West coast trimaran docs from '66, '68 and '70. Brown pamphlets and study plans, Trimaran design Center 1970 catalogue, Cross stuff

Fasterdamnit!

Anarchist
617
34
Charlotte NC
Eric- seeing how these are intended for blue water sailing is really cool. I would love to build a 25, add a sprit and big asso.

V- you are quite welcome. The paper is starting to really age so I’m glad it is now recorded for anyone to peruse or even use. 

 

jhc

Super Anarchist
2,415
260
I have two brown trimaran books. In good condition, if anyone is interested in purchasing.

 

Rasputin22

Rasputin22
14,083
3,618
After all the daydreaming with my Dad about he and I building a Jim Brown trimaran I ended up buying a Cross 42R trimaran on the Gulf Coast and after a quick resto sailed it to the Virgin Islands. I had hoped my Dad would make that trip but he did buy me a cheap plastic sextant and some up to date charts and cast off the docklines for that epic trip. Oh, he did buy 13 cases of DIXIE beer at the Navy commissary which almost lasted for the whole trip!

    This design was very different that the Cross 42 which was more of a cruising boat. The builder had built a Cross 32R for a client who had paid Cross for the design and rights to build one boat. The builder later enlarged the design to 42 foot and called it a Cross 42R (r for race).  There was a Cross 52R named CRUSADER which was the inspiration for the 42' knockoff and all three R designs had much narrower beam to length ratios for the hulls and a twin beam (aka) design with a aeronautical inspired vent between the hulls and crossbeams. All three also had a deep fin keel which was part of Norm Cross's thinking from his day job which was as an aeronautical engineer in San Diego. The strangest and most dubious feature was that he used a constant cross sectional area theory at the keel which was an important part of what let jet aircraft break the sound barrier. The pinched hull in the area of the keel root was supposed to suppress wave making but looked odd to me and didn't really apply as water is incompressible and air is not. Still a pretty quick tri for her era but it seemed to really hit a speed wall around 18 knots when it would start sucking up a BIG stern wave. I lengthened by 4' the overlarge transom with a 'sugar scoop' which lessened the stern wave my extended the run and reduce the rocker but more importantly was great for swimming and dinghy boarding and molesting mermaids. 

    I kept threatening to cut off the unballasted keel to lessen wetted surface but Hurricane Hugo obliged me when getting beached in Culebra! I built a big central daggerboard case and foil but sold the boat before completing those mods. Just got confirmation that the old Cross 46R is now down in the ABC islands and still hauling tourists on daysail charters.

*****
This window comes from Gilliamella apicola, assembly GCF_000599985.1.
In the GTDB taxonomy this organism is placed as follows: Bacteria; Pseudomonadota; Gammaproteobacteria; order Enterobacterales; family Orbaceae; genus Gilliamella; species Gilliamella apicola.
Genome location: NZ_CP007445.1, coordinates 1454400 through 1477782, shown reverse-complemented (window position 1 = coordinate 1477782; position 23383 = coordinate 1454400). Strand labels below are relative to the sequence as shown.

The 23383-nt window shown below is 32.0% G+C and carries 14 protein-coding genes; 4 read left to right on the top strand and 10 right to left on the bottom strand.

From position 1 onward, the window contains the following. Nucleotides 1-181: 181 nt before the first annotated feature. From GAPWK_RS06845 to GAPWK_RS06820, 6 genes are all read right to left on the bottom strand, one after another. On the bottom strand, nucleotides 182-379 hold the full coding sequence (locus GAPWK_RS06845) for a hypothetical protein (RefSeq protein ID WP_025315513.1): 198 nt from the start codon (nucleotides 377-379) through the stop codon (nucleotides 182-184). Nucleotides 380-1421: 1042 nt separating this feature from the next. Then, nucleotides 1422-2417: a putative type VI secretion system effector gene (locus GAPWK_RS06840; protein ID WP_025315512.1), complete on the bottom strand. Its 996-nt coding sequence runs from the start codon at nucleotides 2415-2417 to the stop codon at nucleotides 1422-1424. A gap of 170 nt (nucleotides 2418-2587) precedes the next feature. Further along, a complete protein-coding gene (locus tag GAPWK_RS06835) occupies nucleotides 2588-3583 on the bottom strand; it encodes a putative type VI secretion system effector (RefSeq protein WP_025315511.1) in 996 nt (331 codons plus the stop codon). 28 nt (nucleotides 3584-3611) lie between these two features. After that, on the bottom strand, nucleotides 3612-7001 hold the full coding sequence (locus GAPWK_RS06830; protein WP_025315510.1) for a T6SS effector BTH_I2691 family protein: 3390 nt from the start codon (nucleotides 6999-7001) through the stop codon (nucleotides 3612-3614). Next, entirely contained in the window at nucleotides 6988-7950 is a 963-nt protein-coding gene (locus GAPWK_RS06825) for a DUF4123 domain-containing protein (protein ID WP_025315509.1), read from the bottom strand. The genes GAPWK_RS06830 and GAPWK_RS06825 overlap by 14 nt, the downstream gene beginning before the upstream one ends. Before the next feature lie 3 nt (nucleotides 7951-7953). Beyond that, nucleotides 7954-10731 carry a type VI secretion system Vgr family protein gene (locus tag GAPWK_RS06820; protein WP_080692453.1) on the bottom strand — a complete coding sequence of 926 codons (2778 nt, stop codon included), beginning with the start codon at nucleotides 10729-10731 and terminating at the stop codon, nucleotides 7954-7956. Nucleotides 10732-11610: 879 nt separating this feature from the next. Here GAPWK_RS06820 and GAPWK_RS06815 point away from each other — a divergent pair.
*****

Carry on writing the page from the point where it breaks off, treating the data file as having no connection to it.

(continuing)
image.png

     I really regret not having shanghai'd my Dad for that trip from New Orleans to St John. 

image.png

 

Fasterdamnit!

Anarchist
617
34
Charlotte NC
Thanks for the story and great pics. It is great seeing you two together with the Cross. Last time I had a Dixie it had a pull tab! I still have the giant daggerboard Dad built for the hopelessly stuck in displacement mode tri. 

 

illan_voyager

New member
46
11
Pretty cool for me to see the Brown Manta drawings (with fins on amas originally). I had one 10+ years ago and never found any info on the design around that time.
 

stinky

Anarchist
951
166
Thanks for posting all of this, so cool to imagine a time when every other back yard in Santa Cruz had a plywood tri or ferro cement shitter under build. If only there was some magic fairy dust to bring back that spirit of adventure and optimism.
 

illan_voyager

New member
46
11
Manta 34- So how did she sail? What did you like and what needed improvement?
Polyester & ply with all the potential issues there (vs epoxy. Issues could've likely been minimized with above average maintenance over past years- most of my memories are peeling sheets of glass off areas of the decks with no end in sight). Would've preferred a central board of course but not enough to build one in myself at the time. Not too big and not too small, I did like the rear cockpit & simplicity of the boat solo but also it wasn't a big/spacious cabin or layout etc, certainly made me appreciate how much thought went into the center cockpit searunner as an optimized cruising design.
 

Fasterdamnit!

Anarchist
617
34
Charlotte NC
Polyester & ply with all the potential issues there (vs epoxy. Issues could've likely been minimized with above average maintenance over past years- most of my memories are peeling sheets of glass off areas of the decks with no end in sight). Would've preferred a central board of course but not enough to build one in myself at the time. Not too big and not too small, I did like the rear cockpit & simplicity of the boat solo but also it wasn't a big/spacious cabin or layout etc, certainly made me appreciate how much thought went into the center cockpit searunner as an optimized cruising design.
Ugh. I've seen that peelfest on some DIY Opti's.

Jim Brown interviews Mike Leneman
 

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